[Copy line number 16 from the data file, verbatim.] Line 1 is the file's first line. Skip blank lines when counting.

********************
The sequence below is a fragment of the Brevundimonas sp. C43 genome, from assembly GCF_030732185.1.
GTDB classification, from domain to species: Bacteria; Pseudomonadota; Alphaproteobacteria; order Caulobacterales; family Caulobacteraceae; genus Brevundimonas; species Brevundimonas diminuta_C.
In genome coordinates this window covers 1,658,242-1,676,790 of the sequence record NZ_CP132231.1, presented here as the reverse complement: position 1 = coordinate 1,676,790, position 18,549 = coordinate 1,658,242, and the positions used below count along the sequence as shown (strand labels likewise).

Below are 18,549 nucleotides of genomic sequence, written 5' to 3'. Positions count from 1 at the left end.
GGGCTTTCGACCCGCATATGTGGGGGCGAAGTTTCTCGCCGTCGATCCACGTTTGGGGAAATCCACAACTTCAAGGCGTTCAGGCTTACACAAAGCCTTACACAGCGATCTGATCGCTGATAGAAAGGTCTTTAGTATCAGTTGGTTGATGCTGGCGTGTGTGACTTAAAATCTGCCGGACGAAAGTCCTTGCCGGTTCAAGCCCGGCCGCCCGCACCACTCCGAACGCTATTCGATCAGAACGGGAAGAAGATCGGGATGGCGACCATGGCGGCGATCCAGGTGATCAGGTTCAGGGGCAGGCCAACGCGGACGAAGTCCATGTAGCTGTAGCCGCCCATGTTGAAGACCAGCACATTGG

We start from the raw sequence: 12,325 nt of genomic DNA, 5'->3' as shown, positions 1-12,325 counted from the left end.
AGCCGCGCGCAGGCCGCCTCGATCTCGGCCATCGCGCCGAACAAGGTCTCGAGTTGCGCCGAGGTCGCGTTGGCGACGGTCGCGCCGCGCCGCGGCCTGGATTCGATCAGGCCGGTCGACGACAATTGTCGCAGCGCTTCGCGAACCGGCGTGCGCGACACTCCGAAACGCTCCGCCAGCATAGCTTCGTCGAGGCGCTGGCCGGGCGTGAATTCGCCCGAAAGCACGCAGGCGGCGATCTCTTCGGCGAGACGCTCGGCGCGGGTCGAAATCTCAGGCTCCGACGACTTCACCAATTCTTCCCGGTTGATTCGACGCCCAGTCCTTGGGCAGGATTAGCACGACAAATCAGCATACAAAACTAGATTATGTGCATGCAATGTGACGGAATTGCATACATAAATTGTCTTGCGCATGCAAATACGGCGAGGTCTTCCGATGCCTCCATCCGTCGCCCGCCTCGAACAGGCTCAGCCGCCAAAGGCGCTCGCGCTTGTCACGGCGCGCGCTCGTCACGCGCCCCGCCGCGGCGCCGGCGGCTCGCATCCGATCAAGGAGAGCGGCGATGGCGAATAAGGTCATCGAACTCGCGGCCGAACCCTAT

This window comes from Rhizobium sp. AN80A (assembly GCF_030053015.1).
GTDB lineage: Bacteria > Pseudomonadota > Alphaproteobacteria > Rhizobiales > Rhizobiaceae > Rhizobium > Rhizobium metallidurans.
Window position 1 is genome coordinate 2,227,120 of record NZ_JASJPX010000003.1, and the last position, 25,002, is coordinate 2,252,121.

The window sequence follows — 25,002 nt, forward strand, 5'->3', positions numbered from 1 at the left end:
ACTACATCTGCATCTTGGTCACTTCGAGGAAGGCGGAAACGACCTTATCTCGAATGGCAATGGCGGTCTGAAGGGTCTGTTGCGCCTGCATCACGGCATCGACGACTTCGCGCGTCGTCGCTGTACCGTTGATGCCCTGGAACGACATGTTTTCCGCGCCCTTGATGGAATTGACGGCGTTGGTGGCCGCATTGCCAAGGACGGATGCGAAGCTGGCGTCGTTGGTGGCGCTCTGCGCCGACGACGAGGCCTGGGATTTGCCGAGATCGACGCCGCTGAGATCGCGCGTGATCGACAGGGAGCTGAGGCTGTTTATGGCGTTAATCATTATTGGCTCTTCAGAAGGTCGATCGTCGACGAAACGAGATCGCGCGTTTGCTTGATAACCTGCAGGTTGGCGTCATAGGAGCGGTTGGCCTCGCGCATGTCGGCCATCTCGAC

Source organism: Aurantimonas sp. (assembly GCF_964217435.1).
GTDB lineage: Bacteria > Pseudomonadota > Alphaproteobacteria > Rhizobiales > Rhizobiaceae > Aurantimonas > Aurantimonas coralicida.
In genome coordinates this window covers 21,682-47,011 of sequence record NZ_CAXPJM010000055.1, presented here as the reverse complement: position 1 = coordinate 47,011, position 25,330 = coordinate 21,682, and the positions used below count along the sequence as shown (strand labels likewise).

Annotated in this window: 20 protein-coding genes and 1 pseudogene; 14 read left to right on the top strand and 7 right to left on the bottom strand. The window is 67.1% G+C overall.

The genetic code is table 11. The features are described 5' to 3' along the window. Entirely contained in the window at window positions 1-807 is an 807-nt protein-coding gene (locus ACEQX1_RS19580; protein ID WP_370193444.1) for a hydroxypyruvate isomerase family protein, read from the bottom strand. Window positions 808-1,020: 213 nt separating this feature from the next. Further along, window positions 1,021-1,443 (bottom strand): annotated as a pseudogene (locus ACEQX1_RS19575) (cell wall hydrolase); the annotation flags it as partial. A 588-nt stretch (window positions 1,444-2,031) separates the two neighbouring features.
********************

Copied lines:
Annotated in this window: 20 protein-coding genes and 1 pseudogene; 14 read left to right on the top strand and 7 right to left on the bottom strand. The window is 67.1% G+C overall.